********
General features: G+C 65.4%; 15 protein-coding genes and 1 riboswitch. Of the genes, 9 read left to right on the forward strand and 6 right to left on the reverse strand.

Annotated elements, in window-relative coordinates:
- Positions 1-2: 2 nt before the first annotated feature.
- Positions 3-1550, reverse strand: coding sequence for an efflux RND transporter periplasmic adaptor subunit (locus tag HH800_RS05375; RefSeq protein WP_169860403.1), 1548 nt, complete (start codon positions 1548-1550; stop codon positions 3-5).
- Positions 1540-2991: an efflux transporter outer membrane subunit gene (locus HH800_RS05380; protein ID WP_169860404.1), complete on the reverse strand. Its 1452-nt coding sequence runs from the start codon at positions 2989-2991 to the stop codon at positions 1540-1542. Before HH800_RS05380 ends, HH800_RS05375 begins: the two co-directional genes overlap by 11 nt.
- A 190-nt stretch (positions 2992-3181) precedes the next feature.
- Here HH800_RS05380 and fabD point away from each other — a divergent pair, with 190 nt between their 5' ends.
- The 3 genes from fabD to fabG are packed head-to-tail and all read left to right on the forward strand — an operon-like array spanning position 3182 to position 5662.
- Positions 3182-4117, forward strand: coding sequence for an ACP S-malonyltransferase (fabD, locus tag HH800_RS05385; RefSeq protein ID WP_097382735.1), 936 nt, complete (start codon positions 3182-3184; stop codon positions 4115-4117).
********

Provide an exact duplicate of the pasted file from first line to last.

General features: G+C 65.4%; 15 protein-coding genes and 1 riboswitch. Of the genes, 9 read left to right on the forward strand and 6 right to left on the reverse strand.

Annotated elements, in window-relative coordinates:
- Positions 1-2: 2 nt before the first annotated feature.
- Positions 3-1550, reverse strand: coding sequence for an efflux RND transporter periplasmic adaptor subunit (locus tag HH800_RS05375; RefSeq protein WP_169860403.1), 1548 nt, complete (start codon positions 1548-1550; stop codon positions 3-5).
- Positions 1540-2991: an efflux transporter outer membrane subunit gene (locus HH800_RS05380; protein ID WP_169860404.1), complete on the reverse strand. Its 1452-nt coding sequence runs from the start codon at positions 2989-2991 to the stop codon at positions 1540-1542. Before HH800_RS05380 ends, HH800_RS05375 begins: the two co-directional genes overlap by 11 nt.
- A 190-nt stretch (positions 2992-3181) precedes the next feature.
- Here HH800_RS05380 and fabD point away from each other — a divergent pair, with 190 nt between their 5' ends.
- The 3 genes from fabD to fabG are packed head-to-tail and all read left to right on the forward strand — an operon-like array spanning position 3182 to position 5662.
- Positions 3182-4117, forward strand: coding sequence for an ACP S-malonyltransferase (fabD, locus tag HH800_RS05385; RefSeq protein ID WP_097382735.1), 936 nt, complete (start codon positions 3182-3184; stop codon positions 4115-4117).